Doggie Day Care: Is It Right for Your Dog?

A kennel worker plays with several small dogs.
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Has the winter weather put a crimp in your outdoor fun with your dog? Are both of you getting cabin fever? If so, a day of doggie day care may be just the answer.

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Dog day care is similar to day care for children: it offers supervised play, meals, and naptime while you are at work or off running errands. You can drop off your dog for a half or full day.

Is your dog a good fit for day care? First, your dog needs to fit the bill physically:

  • Your dog must be spayed or neutered.
  • Your dog must be vaccinated. Along with core vaccines, most day cares will also require a bordetella immunization.
  • Your dog may still be in the puppy stage but must be fully vaccinated.

Even if your dog is fit physically, how about socially? Like outgoing humans at a party, some dogs will like nothing better than a few hours meeting and mingling with others. Those dogs will play and play then come home after day care exhausted and happy, the perfect antidote to cabin fever.

On the other hand, a socially awkward dog (whether that’s shyness or one who’s inappropriate in his greetings) won’t be making friends nearly as quickly. It may be stressful for some dogs to attend day care. If you’re concerned that your dog might not be a good fit, schedule no more than a half-day session and talk with the day care employees when you pick up your dog about his behavior.

Choosing a Doggie Day Care

If you decide to give a doggie day care a trial run, you’ll want to do an inspection visit before bringing your dog. Budget and location are two factors, but you’ll primarily be looking for a day care facility where you know your dog will be happy and safe.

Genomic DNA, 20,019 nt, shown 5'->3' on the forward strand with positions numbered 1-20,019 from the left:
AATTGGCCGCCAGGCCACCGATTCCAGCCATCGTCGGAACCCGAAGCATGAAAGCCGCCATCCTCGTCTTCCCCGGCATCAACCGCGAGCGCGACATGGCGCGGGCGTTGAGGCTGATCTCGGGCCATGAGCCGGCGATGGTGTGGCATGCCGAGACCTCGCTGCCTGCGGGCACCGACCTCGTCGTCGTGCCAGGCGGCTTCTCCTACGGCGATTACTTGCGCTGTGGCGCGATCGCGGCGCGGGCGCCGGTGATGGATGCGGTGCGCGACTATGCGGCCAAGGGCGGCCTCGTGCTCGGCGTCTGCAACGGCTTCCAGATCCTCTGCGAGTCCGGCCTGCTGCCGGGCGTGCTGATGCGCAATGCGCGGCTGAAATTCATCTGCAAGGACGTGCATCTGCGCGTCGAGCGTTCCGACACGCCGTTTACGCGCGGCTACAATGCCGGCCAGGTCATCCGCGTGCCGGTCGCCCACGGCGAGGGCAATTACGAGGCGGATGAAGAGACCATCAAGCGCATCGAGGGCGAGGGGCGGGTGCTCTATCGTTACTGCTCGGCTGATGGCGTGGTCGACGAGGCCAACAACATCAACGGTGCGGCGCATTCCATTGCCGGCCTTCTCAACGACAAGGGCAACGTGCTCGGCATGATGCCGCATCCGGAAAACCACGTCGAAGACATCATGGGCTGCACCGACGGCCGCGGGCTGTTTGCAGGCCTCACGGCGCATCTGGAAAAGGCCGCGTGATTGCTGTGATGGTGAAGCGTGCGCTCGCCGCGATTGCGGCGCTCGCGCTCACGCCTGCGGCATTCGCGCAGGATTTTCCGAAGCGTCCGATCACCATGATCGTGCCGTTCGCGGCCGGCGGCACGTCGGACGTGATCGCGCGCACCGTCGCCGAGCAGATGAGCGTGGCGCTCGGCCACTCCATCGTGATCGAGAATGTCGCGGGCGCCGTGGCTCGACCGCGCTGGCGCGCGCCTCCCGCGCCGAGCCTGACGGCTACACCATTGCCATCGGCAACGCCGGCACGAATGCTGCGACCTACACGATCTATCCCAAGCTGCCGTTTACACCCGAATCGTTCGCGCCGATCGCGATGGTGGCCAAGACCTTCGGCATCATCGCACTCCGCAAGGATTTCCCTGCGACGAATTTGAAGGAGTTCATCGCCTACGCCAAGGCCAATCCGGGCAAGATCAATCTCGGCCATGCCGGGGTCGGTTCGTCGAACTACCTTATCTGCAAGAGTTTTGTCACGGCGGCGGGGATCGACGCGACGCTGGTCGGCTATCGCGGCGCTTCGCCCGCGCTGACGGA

Ask to visit the facility on your own to tour all parts of the facility. On your tour, look for these features:

  • A good staff to dog ratio. Look for at least one staff member for no more than 15 dogs.
  • A list of requirements. Be sure the facility requires all dogs to be spayed or neutered and current on vaccinations.
  • Behavior evaluations. Have all the dogs at the facility passed a behavior evaluation?
  • A clean facility. Does the day care smell clean along with looking clean?
  • A fun atmosphere. Do the dogs seem like they’re having a good time? Is the barking from fun—or are you hearing stress barking?

Finally, when you return home, do a quick online search for possible complaints, and call your Better Business Bureau to see if the facility is in good standing.

With those concerns out of the way, your dog will now be able to enjoy a day of winter play and a tail-wagging good time on his doggie day care visit.

Carlotta Cooper

Carlotta is a long-time contributing editor for the weekly dog show magazine Dog News. She's also the author of The Dog Adoption Bible, the Dog Writers Association of America Award winner for 2013. In addition, she's written Canine Cuisine: 101 Natural Dog Food & Treat Recipes to Make Your Dog Healthy and Happy.

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    • We always travel with a list of doggie day cares and pet sitters at our destination when we travel, ones we’ve already checked online for good recommendations. We also travel with a list of emergency vet offices at our destination and along our route. Better safe than sorry!

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